Recent models suggest that worry is primarily a verbal-linguistic process that enables images to be avoided and reduces somatic activation. Five-hundred and two subjects completed a questionnaire that assessed variables related to generalized anxiety disorder (GAD) criteria and also asked subjects to indicate the percentage of thoughts and images while worrying. Subjects were divided into excessive worriers (worry excessively about two or more topics more days than not for at least the last 6 months) and ordinary worriers (those who did not meet the previous criteria). As predicted, worry was reported as being composed predominantly of thoughts rather than images, and excessive worriers reported a significantly higher percentage of thoughts compared to ordinary worriers. The number of somatic symptoms was positively correlated with the percentage of images. This relationship was stronger among excessive worriers than ordinary worriers, specifically for autonomic hyperactivity symptoms. Further, in the excessive worry group only there was a significant negative correlation between the number of autonomic hyperactivity symptoms and the percentage of thoughts.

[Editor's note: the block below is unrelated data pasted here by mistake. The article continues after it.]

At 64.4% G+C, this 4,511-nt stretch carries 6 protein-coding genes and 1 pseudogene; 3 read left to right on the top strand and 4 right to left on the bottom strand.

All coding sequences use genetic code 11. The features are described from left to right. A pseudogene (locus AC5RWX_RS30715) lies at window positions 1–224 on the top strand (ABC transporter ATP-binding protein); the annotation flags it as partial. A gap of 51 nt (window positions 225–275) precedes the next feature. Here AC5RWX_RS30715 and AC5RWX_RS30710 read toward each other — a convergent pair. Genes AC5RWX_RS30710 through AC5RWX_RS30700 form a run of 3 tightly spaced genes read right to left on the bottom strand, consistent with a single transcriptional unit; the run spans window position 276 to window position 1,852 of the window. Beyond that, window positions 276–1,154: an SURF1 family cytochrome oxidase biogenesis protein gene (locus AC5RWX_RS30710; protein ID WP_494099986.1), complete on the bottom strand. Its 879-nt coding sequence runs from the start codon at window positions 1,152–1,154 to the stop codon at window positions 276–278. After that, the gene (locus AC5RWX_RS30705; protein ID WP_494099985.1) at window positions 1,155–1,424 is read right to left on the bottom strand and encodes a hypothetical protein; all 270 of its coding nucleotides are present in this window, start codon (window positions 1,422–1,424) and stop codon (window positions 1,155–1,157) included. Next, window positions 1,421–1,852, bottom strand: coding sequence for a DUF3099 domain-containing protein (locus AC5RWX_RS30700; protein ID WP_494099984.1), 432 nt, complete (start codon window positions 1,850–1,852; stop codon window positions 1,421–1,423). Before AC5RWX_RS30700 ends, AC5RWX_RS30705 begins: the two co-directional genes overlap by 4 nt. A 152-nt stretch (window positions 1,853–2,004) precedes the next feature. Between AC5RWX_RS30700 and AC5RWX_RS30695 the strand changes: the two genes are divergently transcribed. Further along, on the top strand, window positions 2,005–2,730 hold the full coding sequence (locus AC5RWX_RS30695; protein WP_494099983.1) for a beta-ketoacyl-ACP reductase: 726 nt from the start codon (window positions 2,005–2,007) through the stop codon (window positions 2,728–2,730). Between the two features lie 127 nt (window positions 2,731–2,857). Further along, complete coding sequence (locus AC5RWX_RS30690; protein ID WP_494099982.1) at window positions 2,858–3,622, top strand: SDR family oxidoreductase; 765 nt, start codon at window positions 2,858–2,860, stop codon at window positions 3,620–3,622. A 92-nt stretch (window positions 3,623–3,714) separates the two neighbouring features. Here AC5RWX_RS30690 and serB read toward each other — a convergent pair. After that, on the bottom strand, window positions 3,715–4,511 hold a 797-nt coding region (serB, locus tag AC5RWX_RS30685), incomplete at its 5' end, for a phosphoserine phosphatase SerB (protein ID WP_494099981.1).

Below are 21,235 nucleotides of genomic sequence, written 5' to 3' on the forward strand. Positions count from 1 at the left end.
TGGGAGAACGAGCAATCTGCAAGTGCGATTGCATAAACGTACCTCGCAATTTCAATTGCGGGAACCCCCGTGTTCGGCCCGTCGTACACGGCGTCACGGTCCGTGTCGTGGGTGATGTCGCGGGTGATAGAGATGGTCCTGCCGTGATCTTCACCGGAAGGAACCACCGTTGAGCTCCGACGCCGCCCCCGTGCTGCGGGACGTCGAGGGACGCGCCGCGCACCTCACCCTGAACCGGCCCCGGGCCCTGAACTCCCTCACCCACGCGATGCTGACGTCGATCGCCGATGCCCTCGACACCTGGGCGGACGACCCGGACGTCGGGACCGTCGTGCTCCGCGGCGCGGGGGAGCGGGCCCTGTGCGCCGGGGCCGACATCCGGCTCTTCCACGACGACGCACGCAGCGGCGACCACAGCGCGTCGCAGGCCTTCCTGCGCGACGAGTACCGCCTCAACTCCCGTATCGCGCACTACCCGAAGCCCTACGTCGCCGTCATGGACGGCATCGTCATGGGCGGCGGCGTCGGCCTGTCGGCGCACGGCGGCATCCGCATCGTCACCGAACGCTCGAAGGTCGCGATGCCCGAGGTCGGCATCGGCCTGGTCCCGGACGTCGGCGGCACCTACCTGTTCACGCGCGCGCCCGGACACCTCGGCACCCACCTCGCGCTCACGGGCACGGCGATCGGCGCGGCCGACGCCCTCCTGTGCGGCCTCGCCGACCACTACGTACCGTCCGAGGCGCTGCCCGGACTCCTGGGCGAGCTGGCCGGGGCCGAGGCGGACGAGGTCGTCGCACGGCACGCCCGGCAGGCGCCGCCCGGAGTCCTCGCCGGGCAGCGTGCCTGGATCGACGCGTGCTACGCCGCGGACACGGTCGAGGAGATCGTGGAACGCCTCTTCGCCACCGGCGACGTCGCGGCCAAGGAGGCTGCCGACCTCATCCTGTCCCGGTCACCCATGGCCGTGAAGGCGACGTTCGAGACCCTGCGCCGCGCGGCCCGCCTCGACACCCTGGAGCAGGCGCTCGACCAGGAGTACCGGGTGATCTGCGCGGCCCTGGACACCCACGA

Key wordsworry anxiety thoughts images
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